In sum, there were concerns that both submissions were exploratory in nature, lacking a strong theoretical focus, and relied on functional localizers on novel tasks. However, these concerns were mitigated by the following strengths. Both tasks ask a clear and interesting question. The results replicate each other despite task differences. In this way, the two papers strengthen each other. Specifically, the major concerns for each paper individually are ameliorated when considering them as a whole.

In your revisions, please address the concerns of the reviewers, including, specifically, the limits of interpretation of your results with regard to control task choice, the discussion of relevant literature mentioned by the reviewers, and most crucially, please contextualize your results with regard to the other submission's results.

Reviewer #1:

This manuscript is clearly written and the methods appear to be rigorous, although the number of subjects (15) is a bit low; however, this does not appear to critically limit interpretation of the results. I appreciated the focused inclusion on expert coders to make a clear comparison to language. I also thought that the inclusion of multiple domains for comparison (logic, math, executive function, and language) was quite informative. The laterality covariance between code and language was also quite interesting. I do have some concerns with the literature review and discussion of present and previous results.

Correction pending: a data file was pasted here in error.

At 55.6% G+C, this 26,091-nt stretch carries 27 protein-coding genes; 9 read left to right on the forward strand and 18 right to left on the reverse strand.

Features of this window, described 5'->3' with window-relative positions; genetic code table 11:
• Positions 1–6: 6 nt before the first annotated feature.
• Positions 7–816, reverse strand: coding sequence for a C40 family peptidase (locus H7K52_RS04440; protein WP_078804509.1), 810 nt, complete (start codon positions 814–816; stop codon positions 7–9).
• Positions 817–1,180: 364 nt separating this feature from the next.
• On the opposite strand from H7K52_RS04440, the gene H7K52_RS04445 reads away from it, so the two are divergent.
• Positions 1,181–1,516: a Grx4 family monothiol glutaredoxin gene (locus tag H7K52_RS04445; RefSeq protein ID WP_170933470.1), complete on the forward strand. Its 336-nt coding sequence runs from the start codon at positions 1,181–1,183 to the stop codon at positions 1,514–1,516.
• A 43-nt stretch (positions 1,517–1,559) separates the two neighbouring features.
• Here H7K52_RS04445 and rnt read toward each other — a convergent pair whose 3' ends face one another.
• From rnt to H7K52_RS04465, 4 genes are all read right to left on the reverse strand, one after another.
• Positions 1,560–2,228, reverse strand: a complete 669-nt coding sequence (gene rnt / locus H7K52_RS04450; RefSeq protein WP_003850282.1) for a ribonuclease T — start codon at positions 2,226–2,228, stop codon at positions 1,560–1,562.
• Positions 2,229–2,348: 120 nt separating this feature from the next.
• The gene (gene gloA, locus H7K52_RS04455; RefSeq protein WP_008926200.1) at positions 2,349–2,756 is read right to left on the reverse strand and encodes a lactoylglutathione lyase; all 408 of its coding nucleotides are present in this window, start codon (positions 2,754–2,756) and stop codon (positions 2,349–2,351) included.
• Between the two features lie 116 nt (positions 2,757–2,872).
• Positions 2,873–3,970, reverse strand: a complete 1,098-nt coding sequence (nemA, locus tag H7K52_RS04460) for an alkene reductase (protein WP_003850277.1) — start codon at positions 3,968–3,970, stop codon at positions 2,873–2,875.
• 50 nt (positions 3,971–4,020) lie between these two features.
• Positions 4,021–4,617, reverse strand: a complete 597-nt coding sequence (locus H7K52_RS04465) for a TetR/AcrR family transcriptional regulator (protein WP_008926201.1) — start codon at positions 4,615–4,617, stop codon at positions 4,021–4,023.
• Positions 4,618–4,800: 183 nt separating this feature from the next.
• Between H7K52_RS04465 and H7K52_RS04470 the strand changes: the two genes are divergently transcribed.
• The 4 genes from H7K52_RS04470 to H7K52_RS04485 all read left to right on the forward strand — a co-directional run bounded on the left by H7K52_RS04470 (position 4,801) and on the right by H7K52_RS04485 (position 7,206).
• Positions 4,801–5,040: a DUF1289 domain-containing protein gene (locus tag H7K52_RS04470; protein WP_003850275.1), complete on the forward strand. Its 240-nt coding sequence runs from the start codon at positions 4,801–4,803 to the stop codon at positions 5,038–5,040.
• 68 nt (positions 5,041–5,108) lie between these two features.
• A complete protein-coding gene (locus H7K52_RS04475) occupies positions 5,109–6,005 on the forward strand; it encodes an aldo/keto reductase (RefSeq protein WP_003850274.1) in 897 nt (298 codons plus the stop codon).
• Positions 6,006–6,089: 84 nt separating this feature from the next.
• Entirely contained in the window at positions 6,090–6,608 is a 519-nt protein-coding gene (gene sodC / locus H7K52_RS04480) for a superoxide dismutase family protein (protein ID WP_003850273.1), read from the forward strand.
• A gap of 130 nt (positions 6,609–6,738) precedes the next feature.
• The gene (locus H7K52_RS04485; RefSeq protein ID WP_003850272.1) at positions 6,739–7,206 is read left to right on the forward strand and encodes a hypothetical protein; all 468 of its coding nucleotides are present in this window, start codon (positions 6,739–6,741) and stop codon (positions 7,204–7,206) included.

1) My main concern with this paper is that it does not clearly review previous fMRI studies on code processing. How do the present results compare with previous studies? E.g. Castelhano et al., 2019; Floyd et al., 2017; Huang et al., 2019; Krueger et al., 2020; Siegmund et al., 2017, 2014;) It seems like the localization/lateralization obtained in the present study is largely similar to these previous studies (e.g. Siegmund et al., 2017). If so, this should discussed: a convergence across multiple methods/authors is useful to know. Any discrepancies are also useful to know. The authors suggest that "Moreover, no prior study has directly compared the neural basis of code to other cognitive domains." However, Krueger et al., (2020) and Huang et al., (2019) appear to have done this.